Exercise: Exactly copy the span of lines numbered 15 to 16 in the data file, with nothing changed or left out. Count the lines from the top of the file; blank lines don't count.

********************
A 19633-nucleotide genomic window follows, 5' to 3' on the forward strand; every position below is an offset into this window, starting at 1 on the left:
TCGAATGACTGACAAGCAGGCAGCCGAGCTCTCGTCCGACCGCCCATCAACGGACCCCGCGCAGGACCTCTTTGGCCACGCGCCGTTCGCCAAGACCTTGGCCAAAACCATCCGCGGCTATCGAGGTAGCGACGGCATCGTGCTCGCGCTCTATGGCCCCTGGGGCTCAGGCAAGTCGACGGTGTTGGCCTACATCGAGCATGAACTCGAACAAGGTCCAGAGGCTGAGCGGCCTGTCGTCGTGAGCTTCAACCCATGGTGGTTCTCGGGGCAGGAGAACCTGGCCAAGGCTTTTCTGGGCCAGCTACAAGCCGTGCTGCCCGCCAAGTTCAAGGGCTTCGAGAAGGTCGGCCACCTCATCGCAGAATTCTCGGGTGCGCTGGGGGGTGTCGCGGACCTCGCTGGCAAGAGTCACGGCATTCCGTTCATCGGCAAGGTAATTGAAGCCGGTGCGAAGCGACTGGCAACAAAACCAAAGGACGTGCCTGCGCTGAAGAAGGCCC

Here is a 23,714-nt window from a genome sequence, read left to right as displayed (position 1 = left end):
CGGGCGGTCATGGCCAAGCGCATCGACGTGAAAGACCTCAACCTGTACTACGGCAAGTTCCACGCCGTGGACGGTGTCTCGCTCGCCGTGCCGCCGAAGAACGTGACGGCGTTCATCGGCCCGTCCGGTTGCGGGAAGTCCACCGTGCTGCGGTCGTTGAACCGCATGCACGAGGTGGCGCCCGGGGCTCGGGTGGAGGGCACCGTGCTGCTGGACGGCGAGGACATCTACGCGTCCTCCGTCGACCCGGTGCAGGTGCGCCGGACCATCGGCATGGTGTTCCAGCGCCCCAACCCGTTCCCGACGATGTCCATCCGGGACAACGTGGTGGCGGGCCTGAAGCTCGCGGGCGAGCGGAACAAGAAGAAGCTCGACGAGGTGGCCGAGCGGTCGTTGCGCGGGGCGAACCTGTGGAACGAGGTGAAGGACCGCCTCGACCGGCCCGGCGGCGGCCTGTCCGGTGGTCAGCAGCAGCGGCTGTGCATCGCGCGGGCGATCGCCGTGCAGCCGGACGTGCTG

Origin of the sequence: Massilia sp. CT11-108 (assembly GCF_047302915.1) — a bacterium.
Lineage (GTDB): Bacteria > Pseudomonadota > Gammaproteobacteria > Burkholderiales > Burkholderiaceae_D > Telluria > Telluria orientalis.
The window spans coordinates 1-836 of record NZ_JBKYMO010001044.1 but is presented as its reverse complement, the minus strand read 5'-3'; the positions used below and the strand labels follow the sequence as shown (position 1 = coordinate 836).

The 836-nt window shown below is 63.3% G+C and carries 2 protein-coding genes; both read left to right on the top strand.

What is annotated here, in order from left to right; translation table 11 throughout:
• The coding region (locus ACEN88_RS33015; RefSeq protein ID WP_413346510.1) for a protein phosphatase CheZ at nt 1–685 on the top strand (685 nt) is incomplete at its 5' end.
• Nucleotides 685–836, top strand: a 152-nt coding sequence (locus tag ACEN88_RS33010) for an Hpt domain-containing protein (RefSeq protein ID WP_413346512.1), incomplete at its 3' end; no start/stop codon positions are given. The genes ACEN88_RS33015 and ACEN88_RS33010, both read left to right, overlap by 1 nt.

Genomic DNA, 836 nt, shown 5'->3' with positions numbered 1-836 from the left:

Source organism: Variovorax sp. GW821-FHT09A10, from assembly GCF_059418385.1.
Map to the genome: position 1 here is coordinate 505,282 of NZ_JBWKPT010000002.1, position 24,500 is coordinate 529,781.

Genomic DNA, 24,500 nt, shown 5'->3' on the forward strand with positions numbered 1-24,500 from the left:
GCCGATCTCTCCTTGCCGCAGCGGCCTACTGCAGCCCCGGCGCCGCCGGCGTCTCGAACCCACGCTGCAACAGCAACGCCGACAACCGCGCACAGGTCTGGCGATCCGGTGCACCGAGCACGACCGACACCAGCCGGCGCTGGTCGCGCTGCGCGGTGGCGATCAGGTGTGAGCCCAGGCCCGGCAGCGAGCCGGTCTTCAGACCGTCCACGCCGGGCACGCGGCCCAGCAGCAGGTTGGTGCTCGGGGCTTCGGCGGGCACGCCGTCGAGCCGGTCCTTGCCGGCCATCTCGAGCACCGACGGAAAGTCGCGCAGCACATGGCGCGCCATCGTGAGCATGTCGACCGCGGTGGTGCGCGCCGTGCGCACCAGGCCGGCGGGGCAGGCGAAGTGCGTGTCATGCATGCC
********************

Genomic DNA, 24,500 nt, shown 5'->3' on the forward strand with positions numbered 1-24,500 from the left:
GCCGATCTCTCCTTGCCGCAGCGGCCTACTGCAGCCCCGGCGCCGCCGGCGTCTCGAACCCACGCTGCAACAGCAACGCCGACAACCGCGCACAGGTCTGGCGATCCGGTGCACCGAGCACGACCGACACCAGCCGGCGCTGGTCGCGCTGCGCGGTGGCGATCAGGTGTGAGCCCAGGCCCGGCAGCGAGCCGGTCTTCAGACCGTCCACGCCGGGCACGCGGCCCAGCAGCAGGTTGGTGCTCGGGGCTTCGGCGGGCACGCCGTCGAGCCGGTCCTTGCCGGCCATCTCGAGCACCGACGGAAAGTCGCGCAGCACATGGCGCGCCATCGTGAGCATGTCGACCGCGGTGGTGCGCGCCGTGCGCACCAGGCCGGCGGGGCAGGCGAAGTGCGTGTCATGCATGCC